He does in fact learn lessons, but they’re just not as clearly delineated as when they are bestowed from within an academic structure:

“No wonder we spend our adult lives feeling we’re simply pretending to know what we’re doing.  After sixteen years spent doing exams , where the lessons we’ve received perfectly fit the challenges we’re faced with, our preparations for the unpredictable events of normal life will always seem shoddy and haphazard.”

I thought Disobedience, Naomi Alderman’s first novel was far stronger than The Lessons, (especially in terms of characterisation, only Mark and James were fully drawn), but this novel still had something to say about how we come to terms with what we learn, inside and outside the classroom, and how we carry that into our lives with meaning.

Secondly, Lucky Break by Esther Freud (Bloomsbury, 2011).  Before she turned to writing, Freud trained at Drama Centre London, and although the Drama Arts of Lucky Break is fictional, it certainly seems authentically drawn (the temptation to wonder if any characters in the novel are based on specific actors is hard to resist).  A group of students start at Drama Arts, a training school with the ethos of: “Break them down to build them up.”  They all embrace the opportunity to be broken, despite Nell worrying that being overweight will mean she always plays maids and wenches, Charlie being a stunning beauty who is utterly selfish, and Dan becoming something of a teacher’s pet.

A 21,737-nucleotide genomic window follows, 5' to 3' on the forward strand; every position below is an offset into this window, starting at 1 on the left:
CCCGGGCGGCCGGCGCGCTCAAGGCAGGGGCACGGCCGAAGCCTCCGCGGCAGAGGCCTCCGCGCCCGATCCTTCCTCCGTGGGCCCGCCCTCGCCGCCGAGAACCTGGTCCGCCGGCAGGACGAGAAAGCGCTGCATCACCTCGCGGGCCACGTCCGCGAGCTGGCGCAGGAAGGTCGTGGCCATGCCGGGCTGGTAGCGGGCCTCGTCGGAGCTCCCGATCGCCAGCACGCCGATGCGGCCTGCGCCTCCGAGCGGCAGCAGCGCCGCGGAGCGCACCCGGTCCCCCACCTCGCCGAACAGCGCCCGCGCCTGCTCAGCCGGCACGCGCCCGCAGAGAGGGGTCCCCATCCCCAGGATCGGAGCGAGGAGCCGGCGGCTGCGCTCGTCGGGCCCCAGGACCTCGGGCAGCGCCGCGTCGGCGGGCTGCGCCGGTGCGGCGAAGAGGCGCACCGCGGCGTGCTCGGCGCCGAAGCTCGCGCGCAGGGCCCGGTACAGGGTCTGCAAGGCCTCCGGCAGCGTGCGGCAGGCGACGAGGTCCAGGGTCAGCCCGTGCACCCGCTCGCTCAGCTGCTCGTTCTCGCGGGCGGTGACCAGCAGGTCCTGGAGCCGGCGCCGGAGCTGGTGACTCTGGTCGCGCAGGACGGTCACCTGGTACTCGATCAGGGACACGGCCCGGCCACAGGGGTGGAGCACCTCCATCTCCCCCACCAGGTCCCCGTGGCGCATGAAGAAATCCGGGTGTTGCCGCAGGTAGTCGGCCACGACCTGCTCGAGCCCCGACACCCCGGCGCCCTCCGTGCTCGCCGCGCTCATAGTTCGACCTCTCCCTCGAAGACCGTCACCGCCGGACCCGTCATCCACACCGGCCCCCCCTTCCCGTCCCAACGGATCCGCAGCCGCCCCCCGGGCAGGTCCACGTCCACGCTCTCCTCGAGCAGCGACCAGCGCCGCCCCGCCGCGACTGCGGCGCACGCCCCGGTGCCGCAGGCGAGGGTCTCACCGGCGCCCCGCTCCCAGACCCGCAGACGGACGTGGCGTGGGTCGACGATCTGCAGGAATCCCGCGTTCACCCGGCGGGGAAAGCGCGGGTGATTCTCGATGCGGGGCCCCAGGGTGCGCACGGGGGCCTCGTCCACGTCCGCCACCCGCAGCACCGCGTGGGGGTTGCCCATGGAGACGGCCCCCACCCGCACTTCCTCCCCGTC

“There would be actors, acting, and then them, inhabiting their actual characters, an entire psychological life, both physical and mental, all mapped out.”

However, once in the world of jobbing actors rather than in the classroom, they find their idealism quickly fades.  Nell’s friend Sita constantly plays girls despairing at an arranged marriage, as the industry is unable to cast an Asian woman as anything else, there are limited roles for women, and only 8% employment.  The casting couch remains and any signs of physical imperfection result in a career crisis.

Freud’s fluid writing and subtle characterisation creates flawed, believable characters in a highly readable style that whips the reader along.  Although acting is a profession surrounded by glamour that most of us will never experience, Lucky Break shows the reality of the industry and all its inherent frustrations, while at the same time making it understandable as to why people persevere against the odds.  The allure of that lucky break exists not only for actors, and can be a driving force, even when it seems entirely ethereal and beyond reach. Lucky Break is ultimately more optimistic than The Lessons about holding onto idealism once you leave the sheltering confines of further education and head out into the world, but both show the value of realising that the lessons, and therefore learning, never quite end.

Here are the books donning (get it? donning.  Oh wow, I apologise.  That was truly bad.) a mortar board.  I know it just looks like a big black square but I promise it is a mortar board, I just couldn’t get it to balance properly (as with the books, so it is with my head. Is the impossibility of wearing academic dress part of the elitism? In which case I’m screwed.)

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One thought on ““If you want to get laid, go to college. If you want an education, go to the library.” (Frank Zappa)